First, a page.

Monday, March 16, 2020

The Narratives, Retrospectives, and Perspectives of Digital Transformation

Dynamic business leaders, teams, and employees learn, reflect, and communicate via the entire set of narratives, retrospectives, and perspectives.

The digital transformation is likely to follow nonlinear patterns as the pervasiveness of the information growth and emerging digital technologies bring both risks and opportunities to contemporary businesses facing “VUCA” reality today.

Business leaders should have learning agility and understand that past experiences deeply influence how they imagine the future. They learn, reflect, and communicate via the entire set of narratives, retrospectives, and perspectives, and practice leadership influence continuously.

Narratives: The digital transformation is not an overnight phenomenon but a logical scenario and step-by-step business evolution. The success of the digital transformation will depend on the business vision and leadership competency. The inspirational digital leaders can drive changes with everyday digital narrative, the narrative -story-telling, which is a fundamental building block to a complete understanding of the complex interactions in running the digital organization.

Digital leaders also need to have cognition, communication, and influencing skills to be able to represent themselves, inspire, persuade and motivate. As modern-day storytellers, they have opportunities to advance digital transformation agendas, concepts, and ideas, and keep clarifying: What is the "story-arc" for our organization? What is our current adventure? What’s our destination? Which path should we take to overcome obstacles? Who are we, in the story? Why do we care? What type of narrative conflict perhaps we confront? Etc. The goal is to reimagine, architect, design and develop a highly innovative organization and improve the overall organizational maturity.

Retrospectives: Digital Transformation is a large scale change with step-wise improvements. It is important to leverage varying processes such as analysis, synthesis, and retrosynthesis at the different phases of change management. During the retrospective change, the business management and teams reflect on what happened in the iteration and identify actions for improvement going forward. There should always, at every turn, be a taste of better days, of continual improvement of retrospective action planning, incremental goal achieving, creative idea brainstorming, and effective change management.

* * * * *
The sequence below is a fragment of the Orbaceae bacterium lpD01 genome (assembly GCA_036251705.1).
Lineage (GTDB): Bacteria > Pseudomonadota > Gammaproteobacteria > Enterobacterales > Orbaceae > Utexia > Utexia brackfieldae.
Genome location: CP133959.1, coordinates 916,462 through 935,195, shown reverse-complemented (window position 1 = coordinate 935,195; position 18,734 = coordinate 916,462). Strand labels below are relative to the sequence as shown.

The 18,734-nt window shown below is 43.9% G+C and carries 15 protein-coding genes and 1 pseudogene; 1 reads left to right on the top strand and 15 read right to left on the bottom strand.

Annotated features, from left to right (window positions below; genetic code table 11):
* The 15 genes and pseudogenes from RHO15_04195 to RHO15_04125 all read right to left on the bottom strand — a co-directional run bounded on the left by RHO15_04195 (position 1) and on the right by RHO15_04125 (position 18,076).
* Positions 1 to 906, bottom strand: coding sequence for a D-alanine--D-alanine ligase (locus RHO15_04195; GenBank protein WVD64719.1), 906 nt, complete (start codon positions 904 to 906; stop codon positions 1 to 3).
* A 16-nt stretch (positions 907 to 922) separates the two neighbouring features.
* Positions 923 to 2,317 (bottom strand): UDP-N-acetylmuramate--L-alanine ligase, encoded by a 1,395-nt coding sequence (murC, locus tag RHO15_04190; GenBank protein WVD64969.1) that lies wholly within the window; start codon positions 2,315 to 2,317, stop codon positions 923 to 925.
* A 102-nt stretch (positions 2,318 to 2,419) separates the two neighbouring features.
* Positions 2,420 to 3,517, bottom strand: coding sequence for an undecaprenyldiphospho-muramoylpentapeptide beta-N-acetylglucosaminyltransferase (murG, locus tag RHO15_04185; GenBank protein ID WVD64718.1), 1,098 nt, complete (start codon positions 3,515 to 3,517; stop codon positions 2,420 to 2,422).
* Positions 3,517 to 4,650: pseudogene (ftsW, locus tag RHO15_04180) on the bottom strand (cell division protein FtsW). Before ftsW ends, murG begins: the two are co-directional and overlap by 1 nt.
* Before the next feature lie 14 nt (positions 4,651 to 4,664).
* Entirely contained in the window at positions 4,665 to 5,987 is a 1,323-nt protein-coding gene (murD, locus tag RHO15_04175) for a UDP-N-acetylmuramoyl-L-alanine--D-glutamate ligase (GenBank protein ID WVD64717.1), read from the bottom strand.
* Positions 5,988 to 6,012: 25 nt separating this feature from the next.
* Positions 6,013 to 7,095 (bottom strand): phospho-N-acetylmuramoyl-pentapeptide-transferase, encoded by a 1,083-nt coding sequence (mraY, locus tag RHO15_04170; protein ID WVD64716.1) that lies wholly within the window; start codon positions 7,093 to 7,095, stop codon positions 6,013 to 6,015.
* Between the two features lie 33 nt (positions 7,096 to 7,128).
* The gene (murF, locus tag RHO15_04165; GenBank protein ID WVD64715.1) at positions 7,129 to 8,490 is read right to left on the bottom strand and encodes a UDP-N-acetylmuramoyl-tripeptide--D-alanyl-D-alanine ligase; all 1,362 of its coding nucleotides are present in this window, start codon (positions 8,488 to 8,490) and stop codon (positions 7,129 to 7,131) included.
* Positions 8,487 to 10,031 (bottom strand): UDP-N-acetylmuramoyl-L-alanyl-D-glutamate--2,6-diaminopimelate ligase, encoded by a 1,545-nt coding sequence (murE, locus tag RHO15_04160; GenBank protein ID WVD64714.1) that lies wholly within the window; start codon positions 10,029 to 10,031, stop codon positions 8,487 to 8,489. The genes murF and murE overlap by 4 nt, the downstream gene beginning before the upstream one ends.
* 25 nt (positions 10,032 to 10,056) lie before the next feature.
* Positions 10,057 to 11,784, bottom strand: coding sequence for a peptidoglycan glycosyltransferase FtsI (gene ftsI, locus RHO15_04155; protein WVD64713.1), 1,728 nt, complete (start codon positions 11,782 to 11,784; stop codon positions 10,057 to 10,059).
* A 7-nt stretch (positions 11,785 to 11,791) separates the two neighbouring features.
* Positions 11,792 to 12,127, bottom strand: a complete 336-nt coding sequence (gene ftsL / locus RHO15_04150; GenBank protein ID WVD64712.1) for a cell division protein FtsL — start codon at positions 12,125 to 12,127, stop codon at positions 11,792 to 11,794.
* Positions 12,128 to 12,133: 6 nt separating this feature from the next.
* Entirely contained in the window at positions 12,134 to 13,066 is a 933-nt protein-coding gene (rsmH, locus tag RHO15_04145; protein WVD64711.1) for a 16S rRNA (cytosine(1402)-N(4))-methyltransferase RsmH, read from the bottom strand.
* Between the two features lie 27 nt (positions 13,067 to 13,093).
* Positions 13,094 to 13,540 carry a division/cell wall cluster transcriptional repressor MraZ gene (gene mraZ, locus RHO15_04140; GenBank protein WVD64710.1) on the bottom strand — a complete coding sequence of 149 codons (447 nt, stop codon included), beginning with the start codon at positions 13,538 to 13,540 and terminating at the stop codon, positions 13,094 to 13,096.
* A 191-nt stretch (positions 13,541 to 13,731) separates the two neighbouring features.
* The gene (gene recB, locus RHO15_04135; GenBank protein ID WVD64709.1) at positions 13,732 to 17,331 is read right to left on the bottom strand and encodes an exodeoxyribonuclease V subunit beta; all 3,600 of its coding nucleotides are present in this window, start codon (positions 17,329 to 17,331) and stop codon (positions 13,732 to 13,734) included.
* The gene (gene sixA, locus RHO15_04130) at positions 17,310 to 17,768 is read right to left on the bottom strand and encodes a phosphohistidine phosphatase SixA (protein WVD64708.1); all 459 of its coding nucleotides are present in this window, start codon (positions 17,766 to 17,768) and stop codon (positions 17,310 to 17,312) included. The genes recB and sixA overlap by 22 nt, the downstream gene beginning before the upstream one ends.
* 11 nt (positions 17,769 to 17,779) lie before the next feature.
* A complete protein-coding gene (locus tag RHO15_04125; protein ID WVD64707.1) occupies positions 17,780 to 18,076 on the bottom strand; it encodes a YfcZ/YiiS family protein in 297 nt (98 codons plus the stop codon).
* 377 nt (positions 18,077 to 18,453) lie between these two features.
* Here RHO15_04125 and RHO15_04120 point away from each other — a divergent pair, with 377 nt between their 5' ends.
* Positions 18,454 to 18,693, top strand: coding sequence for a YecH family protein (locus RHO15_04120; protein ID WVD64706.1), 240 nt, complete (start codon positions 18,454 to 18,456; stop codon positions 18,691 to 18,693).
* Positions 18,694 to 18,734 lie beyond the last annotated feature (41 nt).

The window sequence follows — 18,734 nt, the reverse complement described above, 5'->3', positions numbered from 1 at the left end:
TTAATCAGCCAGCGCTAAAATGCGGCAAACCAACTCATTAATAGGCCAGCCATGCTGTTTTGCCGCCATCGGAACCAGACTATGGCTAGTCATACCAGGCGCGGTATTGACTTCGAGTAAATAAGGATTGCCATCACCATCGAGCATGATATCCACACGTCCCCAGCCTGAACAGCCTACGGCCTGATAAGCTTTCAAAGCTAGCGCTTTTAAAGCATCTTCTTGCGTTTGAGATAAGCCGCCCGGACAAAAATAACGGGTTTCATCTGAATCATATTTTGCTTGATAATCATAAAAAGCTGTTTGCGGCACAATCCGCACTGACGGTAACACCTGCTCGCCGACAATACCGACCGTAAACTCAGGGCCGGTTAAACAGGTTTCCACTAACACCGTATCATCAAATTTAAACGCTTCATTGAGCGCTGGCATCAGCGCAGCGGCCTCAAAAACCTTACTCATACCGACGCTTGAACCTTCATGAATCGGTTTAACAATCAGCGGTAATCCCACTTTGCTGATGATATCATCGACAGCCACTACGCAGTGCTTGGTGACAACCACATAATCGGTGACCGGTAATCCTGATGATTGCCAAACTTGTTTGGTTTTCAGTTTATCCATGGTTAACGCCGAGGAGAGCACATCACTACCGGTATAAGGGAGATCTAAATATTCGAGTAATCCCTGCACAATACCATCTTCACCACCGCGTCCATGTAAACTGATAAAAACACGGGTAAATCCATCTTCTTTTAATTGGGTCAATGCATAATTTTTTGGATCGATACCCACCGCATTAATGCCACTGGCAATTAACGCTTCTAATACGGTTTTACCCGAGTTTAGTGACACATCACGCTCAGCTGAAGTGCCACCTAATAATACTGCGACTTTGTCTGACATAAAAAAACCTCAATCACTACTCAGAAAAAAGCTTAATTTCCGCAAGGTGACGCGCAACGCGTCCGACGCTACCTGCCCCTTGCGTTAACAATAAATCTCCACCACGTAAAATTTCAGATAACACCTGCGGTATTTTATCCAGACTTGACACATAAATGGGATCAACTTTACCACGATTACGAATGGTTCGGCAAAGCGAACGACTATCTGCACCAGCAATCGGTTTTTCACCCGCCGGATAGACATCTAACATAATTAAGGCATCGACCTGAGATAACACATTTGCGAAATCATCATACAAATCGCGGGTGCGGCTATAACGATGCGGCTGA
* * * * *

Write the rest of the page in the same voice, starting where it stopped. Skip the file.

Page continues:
The digital organizations are living systems that keep evolving and connected into the ever expanded business ecosystem. Many business leaders take the “backward” approach by leveraging the retrosynthesis scenario. It starts with what they want to see or have, reimagine the future of the business; and then, think backward from there to what the next simpler step is; and then back to what are the next simpler components, back to what they have at hand. Often they need to fine-tune the underlying organizational structures, optimize organizational processes to streamline business flow, break through the industrial constraints and limitations, build or shape recombinant business competency to improve the success rate of change management.

Perspectives: The goal of business transformation is about designing a digital organization and proactively planning the total enterprise ecosystem to either make a profit for shareholders or generate prosperity of constituencies. The digital perspective defines the business level view of the organizational ecosystem. Business leaders are pondering: Which perspectives should we consider? What perspectives are we taking that might blind us to other things we could have distinguished otherwise. What makes them (perspectives/models) what they are?

With multiple perspectives, you can always gain insight and empathy to see things from the other angle and be creative to figure out alternative solutions and better ways to do things. For example, a business architecture-led perspective helps business leaders look at the problem domain holistically, close perception and collaboration gaps, overcome obstacles and make continuous progress. The process-oriented perspective enables business management to make continuous improvements such as system optimization, process streamlining, or cost reduction, as well as process design, publication, ownership, improvement, etc. A people-centric perspective is important to evaluate people and problems objectively, apply the “simplicity and flexibility” principles to architect and design a digital organization to unleash the full business potential.

In a frictionless digital workplace, dynamic business leaders, teams, and employees have a clarified vision to think with the long-term perspective, have a passion to drive changes with everyday digital narrative and have unique competencies to orchestrate the retrospective change scenario for reaching the high level of organizational maturity.


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